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Managing Conflict in Marriage

Managing conflict is a life skill we all need. It’s particularly important in a marriage. Over the course of living together for decades, conflict is bound to arise. How we confront and manage it will determine the joy and health of our marriage.

Here are some tips for dealing with conflict and teaching our grands by example:

Don’t pretend there’s never any conflict in your relationship. It’s not realistic and even children pick up on the deception at some point.

Address it tactfully and confidently. Yes, there’s a problem, but convey to both your spouse and Grands that disagreements are simply an area that needs attention to find a solution or compromise. It is healthy to talk about matters on which we have differing opinions. Out of disagreement, an unexpected solution can often flow.

Avoid fight or flight responses, if possible. Because most of us don’t enjoy conflict we slip into going full-blown angry or running away from the issue or relationship. Neither is a good response. Anger can damage relationships beyond repair and running can be the end of what might otherwise have become something beautiful.

Learn to step back and negotiate. Cooling off from an ugly disagreement can be a good thing. We think more clearly when we’re not in the midst of anger and emotional distress. Once we’ve settled and had some time to think through a disagreement, we can negotiate to find a resolution. Teach this to your grands by separating them when they disagree, then bringing them back together to talk things over. Let them know this is how you and your spouse handle serious disagreements.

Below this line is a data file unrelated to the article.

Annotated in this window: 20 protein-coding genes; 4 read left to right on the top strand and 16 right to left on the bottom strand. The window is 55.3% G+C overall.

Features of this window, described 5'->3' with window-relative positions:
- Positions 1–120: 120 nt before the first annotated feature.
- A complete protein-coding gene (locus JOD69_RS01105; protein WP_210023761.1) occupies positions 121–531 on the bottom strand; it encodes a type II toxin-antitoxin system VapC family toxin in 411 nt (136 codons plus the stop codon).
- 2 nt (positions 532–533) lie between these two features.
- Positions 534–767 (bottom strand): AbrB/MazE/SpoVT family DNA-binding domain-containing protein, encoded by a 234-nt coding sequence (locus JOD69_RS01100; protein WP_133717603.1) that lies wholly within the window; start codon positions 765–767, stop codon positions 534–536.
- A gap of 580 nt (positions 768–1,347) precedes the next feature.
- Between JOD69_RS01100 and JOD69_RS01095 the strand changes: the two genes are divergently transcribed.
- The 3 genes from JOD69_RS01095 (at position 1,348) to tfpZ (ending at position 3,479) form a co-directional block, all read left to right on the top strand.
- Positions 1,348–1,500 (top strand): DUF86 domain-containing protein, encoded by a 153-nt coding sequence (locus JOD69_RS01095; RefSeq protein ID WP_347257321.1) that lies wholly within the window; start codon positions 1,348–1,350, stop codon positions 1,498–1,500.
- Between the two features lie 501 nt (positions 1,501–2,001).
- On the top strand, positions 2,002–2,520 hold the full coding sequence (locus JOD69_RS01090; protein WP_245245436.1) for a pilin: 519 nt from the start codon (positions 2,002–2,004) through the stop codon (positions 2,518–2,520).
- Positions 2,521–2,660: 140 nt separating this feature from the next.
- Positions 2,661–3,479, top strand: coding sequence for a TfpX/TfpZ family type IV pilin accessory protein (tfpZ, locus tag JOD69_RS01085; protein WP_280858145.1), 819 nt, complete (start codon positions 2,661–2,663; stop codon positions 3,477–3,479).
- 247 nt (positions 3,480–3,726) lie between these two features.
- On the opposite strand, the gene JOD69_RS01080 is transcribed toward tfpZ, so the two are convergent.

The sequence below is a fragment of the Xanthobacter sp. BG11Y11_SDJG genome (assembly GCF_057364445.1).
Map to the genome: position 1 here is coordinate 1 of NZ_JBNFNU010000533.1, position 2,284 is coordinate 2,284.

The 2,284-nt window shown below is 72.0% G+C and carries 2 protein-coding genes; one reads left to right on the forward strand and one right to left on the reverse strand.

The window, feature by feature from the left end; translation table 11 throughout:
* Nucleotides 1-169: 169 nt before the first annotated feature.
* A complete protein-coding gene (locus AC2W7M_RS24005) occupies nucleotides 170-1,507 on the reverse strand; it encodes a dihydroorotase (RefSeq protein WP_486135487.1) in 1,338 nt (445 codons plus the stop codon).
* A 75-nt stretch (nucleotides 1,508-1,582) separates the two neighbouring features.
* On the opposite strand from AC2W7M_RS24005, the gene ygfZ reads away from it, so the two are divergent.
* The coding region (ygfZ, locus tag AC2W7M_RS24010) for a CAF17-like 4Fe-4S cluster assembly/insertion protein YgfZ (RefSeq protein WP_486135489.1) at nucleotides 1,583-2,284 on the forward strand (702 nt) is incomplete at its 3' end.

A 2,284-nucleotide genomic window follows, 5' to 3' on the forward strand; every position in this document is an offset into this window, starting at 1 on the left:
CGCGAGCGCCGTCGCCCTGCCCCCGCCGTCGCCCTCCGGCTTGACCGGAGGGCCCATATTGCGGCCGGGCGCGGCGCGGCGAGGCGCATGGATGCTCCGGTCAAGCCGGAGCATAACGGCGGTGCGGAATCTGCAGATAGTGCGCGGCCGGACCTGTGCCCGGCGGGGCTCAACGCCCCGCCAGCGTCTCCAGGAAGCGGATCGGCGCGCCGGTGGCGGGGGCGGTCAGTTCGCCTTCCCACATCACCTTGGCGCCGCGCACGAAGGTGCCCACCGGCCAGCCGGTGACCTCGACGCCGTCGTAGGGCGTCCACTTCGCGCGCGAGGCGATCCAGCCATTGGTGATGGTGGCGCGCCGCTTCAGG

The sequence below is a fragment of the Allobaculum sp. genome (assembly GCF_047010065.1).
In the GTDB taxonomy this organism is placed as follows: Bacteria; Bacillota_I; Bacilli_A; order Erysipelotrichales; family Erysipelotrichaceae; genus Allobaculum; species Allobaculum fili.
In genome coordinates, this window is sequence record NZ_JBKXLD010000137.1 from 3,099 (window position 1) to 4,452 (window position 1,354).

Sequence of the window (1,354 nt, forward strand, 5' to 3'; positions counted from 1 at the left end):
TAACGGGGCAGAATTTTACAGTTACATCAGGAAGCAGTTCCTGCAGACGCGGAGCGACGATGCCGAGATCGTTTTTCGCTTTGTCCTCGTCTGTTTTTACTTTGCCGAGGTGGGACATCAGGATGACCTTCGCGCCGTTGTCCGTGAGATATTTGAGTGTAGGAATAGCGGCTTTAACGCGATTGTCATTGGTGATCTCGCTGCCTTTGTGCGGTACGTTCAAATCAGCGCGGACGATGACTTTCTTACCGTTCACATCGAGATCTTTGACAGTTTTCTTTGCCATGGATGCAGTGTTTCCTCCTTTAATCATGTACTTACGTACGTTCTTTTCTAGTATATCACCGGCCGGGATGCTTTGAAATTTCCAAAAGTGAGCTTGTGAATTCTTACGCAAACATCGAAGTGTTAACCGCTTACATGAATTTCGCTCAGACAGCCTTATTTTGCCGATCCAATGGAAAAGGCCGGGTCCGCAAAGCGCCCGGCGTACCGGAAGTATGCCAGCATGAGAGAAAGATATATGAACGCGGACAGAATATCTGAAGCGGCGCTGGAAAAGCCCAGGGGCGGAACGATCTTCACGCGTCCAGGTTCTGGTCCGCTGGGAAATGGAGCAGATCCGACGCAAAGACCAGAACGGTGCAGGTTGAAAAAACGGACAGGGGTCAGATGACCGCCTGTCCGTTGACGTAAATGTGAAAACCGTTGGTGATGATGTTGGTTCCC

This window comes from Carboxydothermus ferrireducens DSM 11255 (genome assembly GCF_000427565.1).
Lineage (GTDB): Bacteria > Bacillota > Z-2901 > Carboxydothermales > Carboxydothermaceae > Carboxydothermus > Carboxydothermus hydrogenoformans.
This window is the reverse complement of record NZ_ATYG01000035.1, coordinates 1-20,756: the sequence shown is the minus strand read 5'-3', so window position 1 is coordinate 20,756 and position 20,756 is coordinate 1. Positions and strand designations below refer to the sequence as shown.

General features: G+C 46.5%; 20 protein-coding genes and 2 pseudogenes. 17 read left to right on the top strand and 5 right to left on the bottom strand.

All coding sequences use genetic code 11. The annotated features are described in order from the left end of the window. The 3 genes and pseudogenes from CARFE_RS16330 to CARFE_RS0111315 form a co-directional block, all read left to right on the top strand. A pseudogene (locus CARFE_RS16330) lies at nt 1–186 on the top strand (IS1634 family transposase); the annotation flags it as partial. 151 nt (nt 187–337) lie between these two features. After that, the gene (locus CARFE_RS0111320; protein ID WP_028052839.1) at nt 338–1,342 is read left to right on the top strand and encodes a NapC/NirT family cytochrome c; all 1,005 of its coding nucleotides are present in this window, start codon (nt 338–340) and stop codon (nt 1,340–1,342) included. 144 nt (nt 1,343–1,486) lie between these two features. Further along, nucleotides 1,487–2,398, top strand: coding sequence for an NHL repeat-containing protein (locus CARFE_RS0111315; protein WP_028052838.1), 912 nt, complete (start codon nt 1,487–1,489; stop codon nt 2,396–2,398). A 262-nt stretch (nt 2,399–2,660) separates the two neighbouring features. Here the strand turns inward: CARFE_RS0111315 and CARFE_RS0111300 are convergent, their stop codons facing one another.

Find counselors, if necessary. What if conflict rises to the level of needing professional help? Maybe it’s a single issue or serious marital issues that have come to the surface after our children are grown. We need to give ourselves permission to seek help when we need it. Help may be found in a variety of places. Many churches have marital counseling with either lay or professional counselors. Almost every community has psychologists and counselors who specialize in couples or family counseling. Explore and find a situation where you feel comfortable enough to engage with others and find methods of talking about, managing, and resolving conflict.

One of the most powerful sources I’ve ever found for putting conflict in perspective is Peacemaker Ministries. They have a variety of resources but one of my favorites is a simple brochure found here. This excellent tool helps an individual explore a conflict from different angles including what’s going on internally and how we might be misconstruing the situation in the first place. At times I’ve been angry with a situation or person, I’ve read through this brochure and evaluated my feelings. Sometimes, I find that I’m viewing things wrongly. Other times, I get insight about how to approach the other person in a way that I can understand their point of view and truly work toward reconciliation.

Learning to manage conflict over the course of a long marriage is a great blessing. It helps promote lasting relationships and deepens them at the same time. Confidence, trust, hope, and love flourish when it’s safe to confront conflict and resolve it. It may not be easy to disagree and talk about it, but only through this process can we truly mature into a successful, long-term relationship that shines more brightly even as we age.


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